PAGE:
Thermodynamics is the study of the movement of energy between physical matter, between objects that we can sense (see, feel, smell, hear or taste), and describes for us how energy from physical object effects other physically tangible objects that we can accurately measure. Much of what we measure is the differences of energy, before and after energy exchanges.
We cannot determine the exact energy levels of any thermodynamic system, and at the microscopic level we can only employ thermodynamic statistics to estimate the total energy description of an object.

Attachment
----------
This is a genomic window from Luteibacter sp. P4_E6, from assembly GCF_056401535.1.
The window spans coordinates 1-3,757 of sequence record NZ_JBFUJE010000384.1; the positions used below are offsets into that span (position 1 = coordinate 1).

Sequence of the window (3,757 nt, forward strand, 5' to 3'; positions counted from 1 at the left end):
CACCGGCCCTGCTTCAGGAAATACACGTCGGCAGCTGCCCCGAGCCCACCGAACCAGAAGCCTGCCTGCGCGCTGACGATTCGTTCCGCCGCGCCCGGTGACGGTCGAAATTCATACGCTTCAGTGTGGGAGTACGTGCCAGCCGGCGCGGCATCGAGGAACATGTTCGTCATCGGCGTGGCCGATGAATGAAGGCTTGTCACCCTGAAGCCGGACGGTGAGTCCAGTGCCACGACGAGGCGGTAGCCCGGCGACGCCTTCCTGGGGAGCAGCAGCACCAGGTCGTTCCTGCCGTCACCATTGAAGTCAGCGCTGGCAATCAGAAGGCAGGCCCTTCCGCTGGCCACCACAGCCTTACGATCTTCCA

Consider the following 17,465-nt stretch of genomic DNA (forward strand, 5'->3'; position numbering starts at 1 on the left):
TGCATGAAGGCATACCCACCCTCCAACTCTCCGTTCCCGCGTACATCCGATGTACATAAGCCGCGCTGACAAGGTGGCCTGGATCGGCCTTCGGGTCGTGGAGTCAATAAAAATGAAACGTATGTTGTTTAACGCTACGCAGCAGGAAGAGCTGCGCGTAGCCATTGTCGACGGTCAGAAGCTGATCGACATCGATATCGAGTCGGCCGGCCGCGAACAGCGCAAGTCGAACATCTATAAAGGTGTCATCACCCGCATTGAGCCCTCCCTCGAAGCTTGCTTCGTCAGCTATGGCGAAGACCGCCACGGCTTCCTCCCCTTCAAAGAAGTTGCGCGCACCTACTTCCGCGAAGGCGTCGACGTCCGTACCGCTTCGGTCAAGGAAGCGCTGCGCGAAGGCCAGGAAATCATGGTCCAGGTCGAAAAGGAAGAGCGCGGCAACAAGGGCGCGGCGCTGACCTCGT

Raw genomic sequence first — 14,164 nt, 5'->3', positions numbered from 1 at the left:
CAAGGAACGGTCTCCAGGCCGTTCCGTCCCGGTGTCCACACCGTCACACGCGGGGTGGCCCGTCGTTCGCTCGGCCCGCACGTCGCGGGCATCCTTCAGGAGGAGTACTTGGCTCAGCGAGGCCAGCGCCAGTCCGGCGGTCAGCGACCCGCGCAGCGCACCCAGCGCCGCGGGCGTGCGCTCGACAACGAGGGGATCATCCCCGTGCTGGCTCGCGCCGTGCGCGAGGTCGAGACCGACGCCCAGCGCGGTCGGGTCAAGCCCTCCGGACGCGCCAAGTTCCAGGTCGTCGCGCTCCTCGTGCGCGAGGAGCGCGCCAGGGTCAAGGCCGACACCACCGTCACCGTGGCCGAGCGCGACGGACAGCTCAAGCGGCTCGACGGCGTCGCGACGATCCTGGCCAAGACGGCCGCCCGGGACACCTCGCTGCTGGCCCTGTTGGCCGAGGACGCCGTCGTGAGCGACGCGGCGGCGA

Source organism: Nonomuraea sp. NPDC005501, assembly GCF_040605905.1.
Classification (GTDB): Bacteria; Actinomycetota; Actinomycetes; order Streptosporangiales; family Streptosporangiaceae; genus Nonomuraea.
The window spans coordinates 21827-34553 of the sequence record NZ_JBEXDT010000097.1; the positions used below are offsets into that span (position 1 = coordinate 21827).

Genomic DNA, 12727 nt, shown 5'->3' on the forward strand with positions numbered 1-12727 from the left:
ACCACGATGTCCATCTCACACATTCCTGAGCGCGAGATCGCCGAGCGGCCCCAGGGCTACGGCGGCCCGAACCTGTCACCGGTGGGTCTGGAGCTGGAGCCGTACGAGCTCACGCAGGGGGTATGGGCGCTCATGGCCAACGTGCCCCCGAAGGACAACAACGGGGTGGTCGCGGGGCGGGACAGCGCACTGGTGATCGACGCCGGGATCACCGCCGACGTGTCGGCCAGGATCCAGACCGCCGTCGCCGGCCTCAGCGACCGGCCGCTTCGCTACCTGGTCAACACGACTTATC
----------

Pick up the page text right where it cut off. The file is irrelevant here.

Energy Exchange: Objects with higher or lower energy levels are required, to either give or receive energy to or from other objects.
An icecube placed on a warmer surface must melt, as the object that is warmer gives it’s energy to the ice, the ice receives energy from the warmer surface transforming it from a solid into a liquid.
This is also an example of a phase or state transition, or from the Quantum perspective, the water is granted more degrees of freedom in which to express itself as its liquid state is more free and energetic than its relatively static solid state.
More to come…..